Too often, the stories we hear about missing people end in tragedy. But sometimes missing persons turn up alive.
That’s the outcome Jess Kimball is counting on because her son was kidnapped as an infant.
As the author behind the Jess Kimball Thriller Series, I keep myself informed and motivated by the cases of people who were found alive.
This was the case for the Hutton family, who spent more than 40 years searching for their beloved son and brother, Robert Hutton. Robert’s family reported him missing in 1972, after they lost contact with him while he was travelling from New York to California. Although Robert led a nomadic lifestyle, his family became concerned when they did not hear from him. Despite efforts to track Robert down, authorities were not able to find him and eventually closed the missing-person case, believing him to be dead.
At the time of Robert’s disappearance, the infamous serial killer John Wayne Gacy had been on the loose in the Chicago area where Robert was suspected to have passed through. Between 1980 and 1994, Gacy murdered over 30 younger men, many of whom he hired to do construction work. As a young male who often worked at construction companies similar to Gacy’s, Robert seemed a likely victim of the infamous killer.
serial killer John Waye Gacy covering his face on Dec. 22, 1978 – Image courtesy of chicagotribune.com
As the years went on without a word from Robert, the Hutton family became more certain that their beloved son and brother had fallen prey to the serial killer. Despite her fears, Robert’s older sister Edyth continued to search for her brother. In the 90s she went as far as to send out over 400 postcards to every person in the US with a name that resembled Robert Hutton.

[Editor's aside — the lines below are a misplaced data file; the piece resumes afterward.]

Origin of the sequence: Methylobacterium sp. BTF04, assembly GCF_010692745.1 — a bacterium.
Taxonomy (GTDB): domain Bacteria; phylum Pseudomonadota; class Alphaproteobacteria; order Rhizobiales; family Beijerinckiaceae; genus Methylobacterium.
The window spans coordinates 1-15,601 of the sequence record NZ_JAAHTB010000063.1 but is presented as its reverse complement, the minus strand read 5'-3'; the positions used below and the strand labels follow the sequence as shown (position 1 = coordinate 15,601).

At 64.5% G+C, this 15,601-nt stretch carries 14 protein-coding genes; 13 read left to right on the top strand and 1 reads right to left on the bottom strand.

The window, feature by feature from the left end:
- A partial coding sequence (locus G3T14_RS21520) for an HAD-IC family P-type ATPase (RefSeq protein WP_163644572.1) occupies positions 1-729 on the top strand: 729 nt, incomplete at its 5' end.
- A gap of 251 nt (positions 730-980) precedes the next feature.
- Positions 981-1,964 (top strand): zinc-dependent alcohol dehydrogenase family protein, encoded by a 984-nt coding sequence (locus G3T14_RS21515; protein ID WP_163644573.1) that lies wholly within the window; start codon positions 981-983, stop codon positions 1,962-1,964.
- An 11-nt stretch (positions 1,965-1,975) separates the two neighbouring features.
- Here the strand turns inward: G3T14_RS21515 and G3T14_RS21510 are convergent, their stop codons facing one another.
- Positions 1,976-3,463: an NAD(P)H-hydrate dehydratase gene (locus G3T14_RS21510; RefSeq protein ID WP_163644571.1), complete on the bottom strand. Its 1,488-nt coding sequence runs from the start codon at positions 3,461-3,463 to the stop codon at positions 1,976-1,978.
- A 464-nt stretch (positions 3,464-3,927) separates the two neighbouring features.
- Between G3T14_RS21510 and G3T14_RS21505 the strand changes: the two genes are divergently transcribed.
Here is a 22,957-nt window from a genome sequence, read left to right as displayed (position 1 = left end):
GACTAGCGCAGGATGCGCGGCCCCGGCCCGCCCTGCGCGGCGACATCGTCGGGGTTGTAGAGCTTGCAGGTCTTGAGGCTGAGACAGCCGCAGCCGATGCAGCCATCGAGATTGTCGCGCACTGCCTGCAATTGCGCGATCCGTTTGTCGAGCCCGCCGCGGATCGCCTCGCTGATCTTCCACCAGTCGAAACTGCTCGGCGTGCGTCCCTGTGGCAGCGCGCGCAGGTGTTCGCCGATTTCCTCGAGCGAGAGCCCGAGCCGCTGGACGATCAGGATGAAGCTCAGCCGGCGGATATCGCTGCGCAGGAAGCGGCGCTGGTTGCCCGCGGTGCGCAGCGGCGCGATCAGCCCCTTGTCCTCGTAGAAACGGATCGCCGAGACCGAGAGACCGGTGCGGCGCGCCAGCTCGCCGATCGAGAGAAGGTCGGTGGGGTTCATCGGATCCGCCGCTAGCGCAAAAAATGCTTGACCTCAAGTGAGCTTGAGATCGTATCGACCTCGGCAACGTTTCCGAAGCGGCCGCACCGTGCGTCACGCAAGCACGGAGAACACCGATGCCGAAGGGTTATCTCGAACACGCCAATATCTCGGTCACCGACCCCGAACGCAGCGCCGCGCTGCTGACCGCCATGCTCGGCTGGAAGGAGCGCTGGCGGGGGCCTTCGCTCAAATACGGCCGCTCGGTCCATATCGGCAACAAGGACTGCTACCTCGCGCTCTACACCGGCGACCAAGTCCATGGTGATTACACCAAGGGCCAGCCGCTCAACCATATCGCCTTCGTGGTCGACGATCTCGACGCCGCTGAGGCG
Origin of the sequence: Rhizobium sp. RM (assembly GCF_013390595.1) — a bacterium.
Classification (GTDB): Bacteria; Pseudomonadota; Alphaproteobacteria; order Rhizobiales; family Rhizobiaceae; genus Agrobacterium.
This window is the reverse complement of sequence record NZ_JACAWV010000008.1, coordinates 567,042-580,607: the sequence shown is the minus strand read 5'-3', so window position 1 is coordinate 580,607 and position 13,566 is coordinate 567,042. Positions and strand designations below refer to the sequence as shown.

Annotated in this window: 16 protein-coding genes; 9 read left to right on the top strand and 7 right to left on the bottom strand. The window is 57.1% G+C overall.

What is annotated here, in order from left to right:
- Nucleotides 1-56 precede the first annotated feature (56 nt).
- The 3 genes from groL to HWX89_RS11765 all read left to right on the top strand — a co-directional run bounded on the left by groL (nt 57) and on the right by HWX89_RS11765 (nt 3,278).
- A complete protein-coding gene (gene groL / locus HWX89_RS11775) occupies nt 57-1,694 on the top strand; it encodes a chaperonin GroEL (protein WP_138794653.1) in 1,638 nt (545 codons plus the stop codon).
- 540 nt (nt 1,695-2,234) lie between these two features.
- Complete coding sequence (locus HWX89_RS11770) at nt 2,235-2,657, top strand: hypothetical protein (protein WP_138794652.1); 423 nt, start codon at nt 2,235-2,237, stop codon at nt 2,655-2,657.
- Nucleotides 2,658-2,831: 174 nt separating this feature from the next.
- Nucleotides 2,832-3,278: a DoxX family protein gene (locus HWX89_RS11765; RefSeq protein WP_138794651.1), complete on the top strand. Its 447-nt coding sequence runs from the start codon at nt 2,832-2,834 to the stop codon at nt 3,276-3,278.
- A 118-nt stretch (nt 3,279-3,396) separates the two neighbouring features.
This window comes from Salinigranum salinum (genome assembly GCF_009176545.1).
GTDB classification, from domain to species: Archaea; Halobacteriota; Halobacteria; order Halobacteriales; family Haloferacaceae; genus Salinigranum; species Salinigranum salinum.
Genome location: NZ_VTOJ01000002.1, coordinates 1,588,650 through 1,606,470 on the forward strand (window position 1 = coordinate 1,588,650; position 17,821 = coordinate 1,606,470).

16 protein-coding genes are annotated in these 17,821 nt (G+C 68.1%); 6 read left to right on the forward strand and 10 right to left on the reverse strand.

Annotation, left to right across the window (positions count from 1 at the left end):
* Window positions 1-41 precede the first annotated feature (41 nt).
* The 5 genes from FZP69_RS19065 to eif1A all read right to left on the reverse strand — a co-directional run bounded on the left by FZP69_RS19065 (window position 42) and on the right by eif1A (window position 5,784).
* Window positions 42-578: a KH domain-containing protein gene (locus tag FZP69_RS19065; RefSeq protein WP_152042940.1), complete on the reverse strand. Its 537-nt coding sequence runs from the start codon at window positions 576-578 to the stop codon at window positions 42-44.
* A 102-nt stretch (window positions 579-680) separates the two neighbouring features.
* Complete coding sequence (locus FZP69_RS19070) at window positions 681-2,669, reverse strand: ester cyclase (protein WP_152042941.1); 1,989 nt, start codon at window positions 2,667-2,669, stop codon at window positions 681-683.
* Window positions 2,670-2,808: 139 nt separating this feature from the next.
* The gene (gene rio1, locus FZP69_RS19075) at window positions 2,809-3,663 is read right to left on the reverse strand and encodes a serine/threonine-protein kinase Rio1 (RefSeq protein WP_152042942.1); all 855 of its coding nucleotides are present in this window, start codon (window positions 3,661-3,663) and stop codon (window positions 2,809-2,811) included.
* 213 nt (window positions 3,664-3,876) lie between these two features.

In 2011, Cook County Sheriff Tom Dart made a public announcement that he was searching for leads to identify eight of Gacy’s victims. When Edyth heard the news, she contacted the sheriff’s office explaining the mysterious nature of her brother’s disappearance. When DNA testing revealed that Robert was not among Gacy’s victims, the Sheriff decided that he would pursue the search for Robert to help the Hutton family find peace.
Cook County Sheriff Tom Dart (left) and detective Jason Moran (right) – Image courtesy of usatoday.com
Authorities found Robert alive and well in rural Montana, delighted that his family was still searching for him. He claimed that he had been living a vagabond life without a fixed address and had lost his family’s contact information. By the 1980s Robert had settled down in Colorado, opening his carpentry business. He made a few efforts to contact his family but failed to track them down.
Robert was as delighted to be reunited with his father and sister they were to have found him. Sadly his mother had passed away without ever knowing that her son was alive.
Reopening the Gacy case brought hope to more than just the Hutton family. Since the case was reponed in 2011, four more missing men were reunited with their families, and several more missing person cases were resolved.